(CN) - A newspaper that reported on a drug arrest later erased from the legal record is not liable for refusing to update its coverage, the 2nd Circuit ruled Wednesday.
Lorraine Martin was arrested along with her two sons in 2010 and charged with possession of marijuana. The Daily Greenwich was one of several Connecticut newspapers owned by Hearst to report on the local family's arrest.
Though Martin concedes that coverage was correct at the time it was published, she sued Hearst, Southern Connecticut Newspapers Inc. dba Daily Greenwich, and News 12 Interactive for libel once the charges against her were dropped.
Pursuant to Connecticut's Criminal Records Erasure Statute, "any person who shall have been the subject of such an erasure shall be deemed to have never been arrested within the meaning of the general statutes with respect to the proceedings so erased and may so swear under oath."
In Martin's case, the prosecutor dropped the charges against her after she agreed to take some drug classes. Martin says she still faces discrimination because the story remains online.
"It's essentially a scarlet letter," her lawyer, Mark Sherman, told the New York Times. "She's become unemployable in spite of the fact that she has no criminal arrest record."
A federal judge dismissed the case, and the 2nd Circuit affirmed Wednesday that "the Erasure Statute does not render tortious historically accurate news accounts of an arrest."
The Manhattan-based federal appeals court noted that an arrest can have long-lasting consequences even without a resulting conviction, as an employer or landlord can easily find such information in a Google search.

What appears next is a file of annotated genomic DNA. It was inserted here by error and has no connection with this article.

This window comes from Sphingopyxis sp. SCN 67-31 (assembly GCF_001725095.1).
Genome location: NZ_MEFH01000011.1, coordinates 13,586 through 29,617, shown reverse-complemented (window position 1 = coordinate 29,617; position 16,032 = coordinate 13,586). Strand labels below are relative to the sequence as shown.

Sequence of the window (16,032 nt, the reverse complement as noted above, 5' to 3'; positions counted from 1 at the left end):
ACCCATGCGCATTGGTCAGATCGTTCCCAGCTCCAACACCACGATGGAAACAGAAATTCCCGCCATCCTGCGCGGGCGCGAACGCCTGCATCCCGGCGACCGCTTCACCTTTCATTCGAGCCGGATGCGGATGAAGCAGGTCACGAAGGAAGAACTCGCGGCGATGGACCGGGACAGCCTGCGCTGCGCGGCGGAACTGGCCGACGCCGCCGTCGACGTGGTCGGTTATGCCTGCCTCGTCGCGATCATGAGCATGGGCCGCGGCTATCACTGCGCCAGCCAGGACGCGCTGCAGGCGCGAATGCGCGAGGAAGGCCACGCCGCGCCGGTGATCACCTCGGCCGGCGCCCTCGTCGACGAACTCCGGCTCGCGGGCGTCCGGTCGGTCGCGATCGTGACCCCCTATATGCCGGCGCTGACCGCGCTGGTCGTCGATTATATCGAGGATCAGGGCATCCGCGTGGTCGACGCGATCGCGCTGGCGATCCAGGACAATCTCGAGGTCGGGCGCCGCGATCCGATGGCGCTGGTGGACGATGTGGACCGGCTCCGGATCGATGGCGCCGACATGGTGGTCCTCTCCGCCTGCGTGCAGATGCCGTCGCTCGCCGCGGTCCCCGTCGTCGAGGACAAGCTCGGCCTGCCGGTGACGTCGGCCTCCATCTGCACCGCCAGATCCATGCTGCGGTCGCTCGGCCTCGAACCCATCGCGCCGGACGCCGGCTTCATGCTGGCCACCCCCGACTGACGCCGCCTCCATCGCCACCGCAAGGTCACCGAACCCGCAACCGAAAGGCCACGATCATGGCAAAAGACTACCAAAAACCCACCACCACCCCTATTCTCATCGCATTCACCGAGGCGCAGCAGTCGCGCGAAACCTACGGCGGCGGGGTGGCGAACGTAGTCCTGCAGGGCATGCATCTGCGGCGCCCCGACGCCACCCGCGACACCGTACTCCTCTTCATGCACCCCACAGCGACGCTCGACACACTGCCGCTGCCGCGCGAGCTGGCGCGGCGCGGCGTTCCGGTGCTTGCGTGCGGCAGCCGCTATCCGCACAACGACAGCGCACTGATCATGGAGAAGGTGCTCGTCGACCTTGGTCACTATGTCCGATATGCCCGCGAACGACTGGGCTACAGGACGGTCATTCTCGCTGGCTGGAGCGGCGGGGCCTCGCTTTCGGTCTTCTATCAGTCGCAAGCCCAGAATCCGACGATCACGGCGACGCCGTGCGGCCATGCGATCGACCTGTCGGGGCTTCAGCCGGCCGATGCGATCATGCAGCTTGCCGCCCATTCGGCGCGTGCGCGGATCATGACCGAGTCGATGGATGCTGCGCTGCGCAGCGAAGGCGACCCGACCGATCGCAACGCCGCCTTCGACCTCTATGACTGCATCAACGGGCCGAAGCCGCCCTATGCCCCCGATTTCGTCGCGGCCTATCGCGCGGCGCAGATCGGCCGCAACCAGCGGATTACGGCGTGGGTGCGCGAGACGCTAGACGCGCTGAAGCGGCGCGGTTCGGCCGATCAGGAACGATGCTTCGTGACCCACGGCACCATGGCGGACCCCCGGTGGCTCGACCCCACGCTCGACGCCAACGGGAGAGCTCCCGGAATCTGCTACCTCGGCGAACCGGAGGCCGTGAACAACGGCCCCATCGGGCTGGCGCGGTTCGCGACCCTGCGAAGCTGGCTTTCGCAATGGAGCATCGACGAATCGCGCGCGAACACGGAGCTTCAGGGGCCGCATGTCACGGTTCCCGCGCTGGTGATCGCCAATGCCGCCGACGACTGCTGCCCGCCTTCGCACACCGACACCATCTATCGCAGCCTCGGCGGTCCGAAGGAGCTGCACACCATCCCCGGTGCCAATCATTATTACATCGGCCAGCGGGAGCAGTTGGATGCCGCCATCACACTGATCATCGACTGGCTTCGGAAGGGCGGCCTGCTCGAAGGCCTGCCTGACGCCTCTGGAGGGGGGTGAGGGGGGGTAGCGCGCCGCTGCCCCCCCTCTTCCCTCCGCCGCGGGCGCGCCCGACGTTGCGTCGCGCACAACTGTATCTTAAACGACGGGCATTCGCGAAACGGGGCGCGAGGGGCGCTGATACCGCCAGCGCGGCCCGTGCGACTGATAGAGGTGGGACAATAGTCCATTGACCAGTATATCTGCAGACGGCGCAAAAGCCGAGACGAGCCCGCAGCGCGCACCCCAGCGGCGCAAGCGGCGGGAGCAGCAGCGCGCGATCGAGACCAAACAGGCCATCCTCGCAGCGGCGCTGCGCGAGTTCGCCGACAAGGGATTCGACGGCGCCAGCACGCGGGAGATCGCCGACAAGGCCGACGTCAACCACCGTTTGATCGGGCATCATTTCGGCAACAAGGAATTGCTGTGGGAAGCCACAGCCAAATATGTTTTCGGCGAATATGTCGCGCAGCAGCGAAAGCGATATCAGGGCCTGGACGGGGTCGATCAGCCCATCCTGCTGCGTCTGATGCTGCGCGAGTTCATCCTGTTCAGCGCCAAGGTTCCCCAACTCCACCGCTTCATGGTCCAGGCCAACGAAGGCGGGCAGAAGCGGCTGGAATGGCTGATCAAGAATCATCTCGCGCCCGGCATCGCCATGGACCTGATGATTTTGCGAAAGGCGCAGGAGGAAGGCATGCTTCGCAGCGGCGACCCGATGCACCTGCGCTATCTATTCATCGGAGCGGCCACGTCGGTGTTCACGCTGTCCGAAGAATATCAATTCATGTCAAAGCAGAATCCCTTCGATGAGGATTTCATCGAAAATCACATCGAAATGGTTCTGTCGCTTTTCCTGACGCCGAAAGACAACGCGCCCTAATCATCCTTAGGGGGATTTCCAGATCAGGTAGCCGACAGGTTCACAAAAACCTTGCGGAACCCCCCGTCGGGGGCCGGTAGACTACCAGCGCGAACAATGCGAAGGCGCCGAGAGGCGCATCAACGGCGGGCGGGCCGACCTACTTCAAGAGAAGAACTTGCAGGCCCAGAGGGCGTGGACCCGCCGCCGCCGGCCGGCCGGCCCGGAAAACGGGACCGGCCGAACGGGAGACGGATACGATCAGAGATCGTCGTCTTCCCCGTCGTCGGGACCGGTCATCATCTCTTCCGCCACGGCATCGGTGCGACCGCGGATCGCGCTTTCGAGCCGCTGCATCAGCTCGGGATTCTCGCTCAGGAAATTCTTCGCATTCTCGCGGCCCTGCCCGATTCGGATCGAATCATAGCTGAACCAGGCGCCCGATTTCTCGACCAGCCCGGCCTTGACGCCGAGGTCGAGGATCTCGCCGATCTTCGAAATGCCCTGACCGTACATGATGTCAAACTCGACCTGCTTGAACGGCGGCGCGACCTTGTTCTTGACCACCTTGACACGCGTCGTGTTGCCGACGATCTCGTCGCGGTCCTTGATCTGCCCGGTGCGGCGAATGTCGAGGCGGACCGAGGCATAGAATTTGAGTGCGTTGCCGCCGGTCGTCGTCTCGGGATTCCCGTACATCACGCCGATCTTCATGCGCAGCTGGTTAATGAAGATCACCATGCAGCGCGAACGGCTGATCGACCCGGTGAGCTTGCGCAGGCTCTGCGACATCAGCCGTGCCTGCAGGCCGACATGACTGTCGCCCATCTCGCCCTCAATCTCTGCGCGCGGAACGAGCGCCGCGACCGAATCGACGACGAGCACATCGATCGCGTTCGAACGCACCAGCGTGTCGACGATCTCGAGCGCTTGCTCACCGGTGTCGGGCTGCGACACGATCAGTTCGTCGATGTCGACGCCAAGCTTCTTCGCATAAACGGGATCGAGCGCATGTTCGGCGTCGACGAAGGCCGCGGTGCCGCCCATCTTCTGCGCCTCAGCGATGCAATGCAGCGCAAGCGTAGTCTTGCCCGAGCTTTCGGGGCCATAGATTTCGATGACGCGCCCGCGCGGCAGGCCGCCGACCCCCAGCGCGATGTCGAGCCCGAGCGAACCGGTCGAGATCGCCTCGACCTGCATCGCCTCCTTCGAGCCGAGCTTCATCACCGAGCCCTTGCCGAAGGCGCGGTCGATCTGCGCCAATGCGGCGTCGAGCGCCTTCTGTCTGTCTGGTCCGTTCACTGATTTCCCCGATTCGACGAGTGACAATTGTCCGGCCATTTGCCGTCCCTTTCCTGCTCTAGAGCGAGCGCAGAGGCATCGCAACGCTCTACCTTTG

Martin's arrest may now be legal fiction, but that does not change its status as a historical fact, the ruling emphasizes.
"The statute creates legal fictions, but it does not and cannot undo historical facts or convert once-true facts into falsehoods," Judge Richard Wesley wrote for the three-judge panel. "The statute does not render historically accurate news accounts of an arrest tortious merely because the defendant is later deemed as a matter of legal fiction never to have been arrested."
Martin also argued that even if the reports are not false, they are defamatory because they do not mention that the criminal case against her was dropped.
The court rejected this claim as well, however, since it would force newspapers to update past articles with the most recent facts to avoid charges of defamation.
"Neither the Erasure Statute nor any amount of wishing can undo that historical truth. The Moving Finger has written and moved on," Wesley said, citing verses by the Persian poet Omar Khayyam.
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